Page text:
Among the biggest buyers of Facebook’s self-serve ads are social-game companies such as Zynga, which typically flood the social network with promotions when they launch a new game. A midsize to large game developer will spend an average of $500,000 on Facebook advertising during launch month alone, says AdParlor’s Fazal.
Facebook still has a way to go before truly perfecting its self-service ad system. Sometimes, for instance, married people will see ads for dating services. Even Kendall admits that the targeting could be more accurate. “I think that has improved drastically over time, but it’s not an easy problem and it’s something that we’re still trying to get right,” he says.
Still, these are relatively early days for social-media advertising, and Facebook’s rapid ad-revenue growth attests that its model is certainly working well enough for some companies. The $1.3 billion estimate for ad sales this year is up from an estimated $665 million in 2009. (Facebook also has an additional, but much smaller, revenue stream from commissions on credits spent on social games.)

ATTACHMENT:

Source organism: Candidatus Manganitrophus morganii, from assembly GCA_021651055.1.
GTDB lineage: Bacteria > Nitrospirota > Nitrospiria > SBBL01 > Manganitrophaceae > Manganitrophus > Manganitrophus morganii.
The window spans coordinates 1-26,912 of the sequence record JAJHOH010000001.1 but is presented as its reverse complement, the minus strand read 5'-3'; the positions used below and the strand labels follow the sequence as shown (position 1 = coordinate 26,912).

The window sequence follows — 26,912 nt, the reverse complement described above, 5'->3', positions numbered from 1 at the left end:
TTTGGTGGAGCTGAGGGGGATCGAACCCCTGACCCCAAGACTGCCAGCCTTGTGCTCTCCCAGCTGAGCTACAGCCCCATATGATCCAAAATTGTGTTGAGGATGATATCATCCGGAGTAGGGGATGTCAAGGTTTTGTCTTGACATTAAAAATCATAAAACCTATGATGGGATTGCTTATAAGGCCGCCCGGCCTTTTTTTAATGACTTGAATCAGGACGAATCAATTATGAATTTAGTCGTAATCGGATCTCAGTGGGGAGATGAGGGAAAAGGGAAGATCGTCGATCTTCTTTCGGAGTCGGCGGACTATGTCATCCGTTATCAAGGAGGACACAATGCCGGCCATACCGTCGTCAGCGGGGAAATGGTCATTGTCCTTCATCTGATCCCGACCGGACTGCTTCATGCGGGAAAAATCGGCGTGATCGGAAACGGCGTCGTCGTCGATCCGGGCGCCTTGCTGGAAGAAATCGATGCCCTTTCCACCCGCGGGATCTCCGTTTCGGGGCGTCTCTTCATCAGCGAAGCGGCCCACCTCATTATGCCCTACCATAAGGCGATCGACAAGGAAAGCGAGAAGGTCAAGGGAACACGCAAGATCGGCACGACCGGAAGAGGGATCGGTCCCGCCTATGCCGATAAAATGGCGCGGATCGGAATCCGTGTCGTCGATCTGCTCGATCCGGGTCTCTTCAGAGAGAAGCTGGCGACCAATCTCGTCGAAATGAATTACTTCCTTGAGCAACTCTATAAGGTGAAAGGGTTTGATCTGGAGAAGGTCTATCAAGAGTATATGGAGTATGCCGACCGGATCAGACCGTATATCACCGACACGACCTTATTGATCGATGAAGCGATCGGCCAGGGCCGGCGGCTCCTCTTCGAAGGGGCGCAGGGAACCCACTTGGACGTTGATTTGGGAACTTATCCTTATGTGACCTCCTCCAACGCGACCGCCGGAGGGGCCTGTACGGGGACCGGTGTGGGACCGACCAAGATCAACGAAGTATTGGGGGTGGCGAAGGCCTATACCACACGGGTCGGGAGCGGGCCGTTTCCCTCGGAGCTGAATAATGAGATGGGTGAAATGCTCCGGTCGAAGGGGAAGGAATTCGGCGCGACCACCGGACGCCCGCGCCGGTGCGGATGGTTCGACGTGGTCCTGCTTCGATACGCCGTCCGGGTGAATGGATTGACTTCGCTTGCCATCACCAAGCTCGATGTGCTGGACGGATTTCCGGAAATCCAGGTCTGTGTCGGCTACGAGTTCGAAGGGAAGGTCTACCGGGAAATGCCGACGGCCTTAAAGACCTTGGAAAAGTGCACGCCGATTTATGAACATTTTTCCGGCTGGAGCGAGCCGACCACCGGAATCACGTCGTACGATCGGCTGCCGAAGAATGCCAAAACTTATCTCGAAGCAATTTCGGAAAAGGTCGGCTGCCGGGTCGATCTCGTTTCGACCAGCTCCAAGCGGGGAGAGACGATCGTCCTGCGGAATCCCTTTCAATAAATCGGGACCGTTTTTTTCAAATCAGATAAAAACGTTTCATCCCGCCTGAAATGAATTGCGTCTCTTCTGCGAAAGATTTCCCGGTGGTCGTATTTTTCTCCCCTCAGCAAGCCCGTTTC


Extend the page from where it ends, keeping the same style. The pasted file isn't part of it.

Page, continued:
So far, advertisers can use the self-serve system only to buy ads that appear on Facebook. But as the social-media giant expands its footprint across the Web and into the mobile realm, third-party publishers and businesses will have more ways to link with Facebook, and I believe the ad platform will expand beyond Facebook’s walls as well–just as Google’s AdSense program has.
Meanwhile, the process of planning and buying the advertising is becoming almost completely automated. Algorithms allow buyers to create, test, and launch thousands of iterations of Facebook campaigns on the fly, changing their targeting choices to see what works best. As more marketers get comfortable with using technology to optimize their advertising, the model will spread to other forms of media, says Joe Mele, managing director for media and marketing at the digital agency Razorfish. “Soon,” he says, “we’re going to start seeing remnant [ad] inventory on television and other media being automated, instead of people taking orders.”
Debra Aho Williamson is a senior analyst covering social-media marketing at eMarketer (www.emarketer.com).